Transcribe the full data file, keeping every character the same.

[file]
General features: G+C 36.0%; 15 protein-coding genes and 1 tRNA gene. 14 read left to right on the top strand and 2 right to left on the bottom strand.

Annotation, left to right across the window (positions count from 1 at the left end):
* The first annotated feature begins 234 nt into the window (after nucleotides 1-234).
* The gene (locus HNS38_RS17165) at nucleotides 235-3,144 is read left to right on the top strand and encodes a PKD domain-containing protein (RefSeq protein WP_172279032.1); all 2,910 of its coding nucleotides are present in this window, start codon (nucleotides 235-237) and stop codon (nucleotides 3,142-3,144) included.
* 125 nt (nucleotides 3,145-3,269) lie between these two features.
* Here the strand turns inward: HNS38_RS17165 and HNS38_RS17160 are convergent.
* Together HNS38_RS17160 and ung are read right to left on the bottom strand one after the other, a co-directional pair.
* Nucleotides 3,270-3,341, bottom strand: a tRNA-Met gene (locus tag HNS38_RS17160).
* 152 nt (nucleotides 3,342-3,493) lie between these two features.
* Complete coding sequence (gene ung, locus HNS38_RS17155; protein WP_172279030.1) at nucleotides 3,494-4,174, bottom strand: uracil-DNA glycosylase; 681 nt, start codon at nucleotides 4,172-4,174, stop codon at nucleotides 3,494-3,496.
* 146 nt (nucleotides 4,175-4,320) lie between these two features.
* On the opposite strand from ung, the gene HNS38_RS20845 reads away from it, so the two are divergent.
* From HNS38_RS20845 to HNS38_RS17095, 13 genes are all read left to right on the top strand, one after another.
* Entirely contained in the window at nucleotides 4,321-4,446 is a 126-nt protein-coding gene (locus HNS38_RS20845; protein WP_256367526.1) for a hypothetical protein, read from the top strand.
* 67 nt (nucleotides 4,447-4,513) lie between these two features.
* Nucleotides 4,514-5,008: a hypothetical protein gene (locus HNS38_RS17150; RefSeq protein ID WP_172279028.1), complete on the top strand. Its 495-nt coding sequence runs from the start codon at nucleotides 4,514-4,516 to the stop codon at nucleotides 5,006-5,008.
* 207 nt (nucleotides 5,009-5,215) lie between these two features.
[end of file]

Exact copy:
General features: G+C 36.0%; 15 protein-coding genes and 1 tRNA gene. 14 read left to right on the top strand and 2 right to left on the bottom strand.

Annotation, left to right across the window (positions count from 1 at the left end):
* The first annotated feature begins 234 nt into the window (after nucleotides 1-234).
* The gene (locus HNS38_RS17165) at nucleotides 235-3,144 is read left to right on the top strand and encodes a PKD domain-containing protein (RefSeq protein WP_172279032.1); all 2,910 of its coding nucleotides are present in this window, start codon (nucleotides 235-237) and stop codon (nucleotides 3,142-3,144) included.
* 125 nt (nucleotides 3,145-3,269) lie between these two features.
* Here the strand turns inward: HNS38_RS17165 and HNS38_RS17160 are convergent.
* Together HNS38_RS17160 and ung are read right to left on the bottom strand one after the other, a co-directional pair.
* Nucleotides 3,270-3,341, bottom strand: a tRNA-Met gene (locus tag HNS38_RS17160).
* 152 nt (nucleotides 3,342-3,493) lie between these two features.
* Complete coding sequence (gene ung, locus HNS38_RS17155; protein WP_172279030.1) at nucleotides 3,494-4,174, bottom strand: uracil-DNA glycosylase; 681 nt, start codon at nucleotides 4,172-4,174, stop codon at nucleotides 3,494-3,496.
* 146 nt (nucleotides 4,175-4,320) lie between these two features.
* On the opposite strand from ung, the gene HNS38_RS20845 reads away from it, so the two are divergent.
* From HNS38_RS20845 to HNS38_RS17095, 13 genes are all read left to right on the top strand, one after another.
* Entirely contained in the window at nucleotides 4,321-4,446 is a 126-nt protein-coding gene (locus HNS38_RS20845; protein WP_256367526.1) for a hypothetical protein, read from the top strand.
* 67 nt (nucleotides 4,447-4,513) lie between these two features.
* Nucleotides 4,514-5,008: a hypothetical protein gene (locus HNS38_RS17150; RefSeq protein ID WP_172279028.1), complete on the top strand. Its 495-nt coding sequence runs from the start codon at nucleotides 4,514-4,516 to the stop codon at nucleotides 5,006-5,008.
* 207 nt (nucleotides 5,009-5,215) lie between these two features.